( 4) Prejudice to the defendant. Throughout the ten-month period, Paine was incarcerated on two other criminal cases and thus the delay in this case did not subject him to any additional pretrial confinement. Paine claims prejudice, however, in that the delay impaired his ability to present a defense. Certainly prejudice is obvious when delay results in death or disappearance of witnesses. Id. at 532, 92 S.Ct. 2182. However, we do not believe that Paine has shown that his inability to produce witnesses was in fact caused by the delay in bringing his case to trial.1 Moreover, the case against Paine was overwhelming, resting on eyewitness testimony, fingerprints, and handwriting analysis. Thus we conclude that the elapse of ten months between the complaint and Paine's trial was not seriously prejudicial.

The Private Papers Issue


Prior to trial Paine was ordered by the superior court to provide a handwriting exemplar, and he refused. The district attorney then moved for the release of certain papers which were in possession of the sheriff from the time Paine was admitted to the county jail. Before the court could rule on the motion, Paine's attorney obtained the papers from the sheriff. The trial judge then ordered Paine's attorney to produce the papers. The papers were introduced as evidence for the limited purpose of comparing the handwriting with that on the fictitious checks. Paine's state appeal was based on his objection to the use of these papers at trial. The court of appeal considered and rejected his federal constitutional objection to this usage. People v. Paine, 33 Cal.App.3d 1048, 109 Cal.Rptr. 496 (1973).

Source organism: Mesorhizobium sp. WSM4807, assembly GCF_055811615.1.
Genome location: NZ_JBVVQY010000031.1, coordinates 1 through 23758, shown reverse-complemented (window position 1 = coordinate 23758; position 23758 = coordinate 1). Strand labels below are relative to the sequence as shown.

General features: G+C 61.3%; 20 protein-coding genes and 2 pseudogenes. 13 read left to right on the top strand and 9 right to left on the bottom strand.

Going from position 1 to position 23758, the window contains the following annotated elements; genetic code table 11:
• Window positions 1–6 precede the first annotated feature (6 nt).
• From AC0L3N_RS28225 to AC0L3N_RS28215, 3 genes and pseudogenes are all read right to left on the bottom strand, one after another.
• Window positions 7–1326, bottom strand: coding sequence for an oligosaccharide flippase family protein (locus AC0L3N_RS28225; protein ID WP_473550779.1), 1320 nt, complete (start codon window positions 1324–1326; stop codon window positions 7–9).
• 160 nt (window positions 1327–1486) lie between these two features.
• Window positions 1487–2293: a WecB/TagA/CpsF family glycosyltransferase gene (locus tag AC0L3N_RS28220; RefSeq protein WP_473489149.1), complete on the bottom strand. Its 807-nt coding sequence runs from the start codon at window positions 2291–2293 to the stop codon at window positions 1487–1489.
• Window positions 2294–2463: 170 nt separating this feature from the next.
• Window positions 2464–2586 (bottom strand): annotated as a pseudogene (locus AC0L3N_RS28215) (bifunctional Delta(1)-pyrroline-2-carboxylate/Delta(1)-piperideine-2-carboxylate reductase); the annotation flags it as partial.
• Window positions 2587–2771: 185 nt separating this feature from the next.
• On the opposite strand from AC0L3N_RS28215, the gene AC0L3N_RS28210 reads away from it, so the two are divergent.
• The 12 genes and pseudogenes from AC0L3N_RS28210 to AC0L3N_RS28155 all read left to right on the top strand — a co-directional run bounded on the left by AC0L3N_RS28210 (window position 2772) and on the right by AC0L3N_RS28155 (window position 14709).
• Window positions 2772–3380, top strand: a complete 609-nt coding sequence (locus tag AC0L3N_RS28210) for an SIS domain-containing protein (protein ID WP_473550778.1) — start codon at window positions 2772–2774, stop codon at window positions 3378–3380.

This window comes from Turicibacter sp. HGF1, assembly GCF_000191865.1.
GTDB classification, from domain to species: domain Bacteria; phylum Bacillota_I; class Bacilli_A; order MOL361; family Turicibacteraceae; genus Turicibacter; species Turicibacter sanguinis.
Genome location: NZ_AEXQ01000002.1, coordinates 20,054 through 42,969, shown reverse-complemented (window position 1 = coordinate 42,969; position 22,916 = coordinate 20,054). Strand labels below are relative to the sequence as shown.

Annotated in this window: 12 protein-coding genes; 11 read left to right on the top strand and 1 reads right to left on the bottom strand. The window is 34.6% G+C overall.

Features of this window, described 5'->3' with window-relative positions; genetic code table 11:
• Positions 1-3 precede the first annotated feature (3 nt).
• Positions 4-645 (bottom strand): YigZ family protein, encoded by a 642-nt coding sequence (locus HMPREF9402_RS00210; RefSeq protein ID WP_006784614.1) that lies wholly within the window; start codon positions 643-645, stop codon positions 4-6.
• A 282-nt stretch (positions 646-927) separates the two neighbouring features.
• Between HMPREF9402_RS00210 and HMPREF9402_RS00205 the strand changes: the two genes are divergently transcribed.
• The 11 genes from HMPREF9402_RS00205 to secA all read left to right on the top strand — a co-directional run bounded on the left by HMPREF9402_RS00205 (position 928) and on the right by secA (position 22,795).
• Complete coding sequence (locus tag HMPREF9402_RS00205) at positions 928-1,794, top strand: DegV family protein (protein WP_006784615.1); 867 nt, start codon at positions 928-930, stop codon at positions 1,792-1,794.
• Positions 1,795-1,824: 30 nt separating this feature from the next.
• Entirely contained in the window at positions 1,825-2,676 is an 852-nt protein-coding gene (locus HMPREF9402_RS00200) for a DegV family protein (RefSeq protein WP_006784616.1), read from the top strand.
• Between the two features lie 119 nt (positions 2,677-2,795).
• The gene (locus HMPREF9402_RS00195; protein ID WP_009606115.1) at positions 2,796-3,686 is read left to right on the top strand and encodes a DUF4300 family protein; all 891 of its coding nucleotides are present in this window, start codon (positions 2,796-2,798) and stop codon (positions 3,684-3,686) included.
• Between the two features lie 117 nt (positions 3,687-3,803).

There was no violation of the fourth amendment in this case. A reasonable court order to produce evidence or testify is not a search or seizure within the meaning of the fourth amendment. See United States v. Dionisio, 410 U.S. 1, 8--12, 93 S.Ct. 764, 35 L.Ed.2d 67 (1973) (grand jury proceeding); Oklahoma Press Publishing Co. v. Walling, 327 U.S. 186, 195, 66 S.Ct. 494, 90 L.Ed. 614 (1946). Thus the order to compel production of the papers was invalid only if it violated some other constitutional provision.


Paine claims that the use of these papers violated the self-incrimination provision of the fifth amendment. It is well established that this privilege only attaches to testimonial or communicative evidence. Thus it is proper to compel a defendant to produce handwriting as evidence of its physical characteristics. Gilbert v. California, 388 U.S. 263, 266--67, 87 S.Ct. 1951, 18 L.Ed.2d 1178 (1967).


Paine claims further that the trial court examined the content of the papers in order to determine that handwriting was his. The district court concluded that the trial judge could have inferred the authorship of the papers from the fact they had been in Paine's possession. Moreover, Paine himself testified during the trial that his was the writing on the papers. We conclude that the manner in which these papers was used did not violate Paine's constitutional privilege against self-incrimination.




BARNES, Circuit Judge, concurs in the result.


Paine testified at trial that he was 150 miles away in Los Angeles at the time the checks were passed. However, he was unable to present as a witness any of the seven people in whose company he claimed to be during that two-day period. Paine testified that three of these witnesses had moved prior to the trial and that a fourth could not appear because of ill health. These allegations are not sufficient to establish prejudice. See United States v. Geller, 481 F.2d 275, 276 (9th Cir. 1973)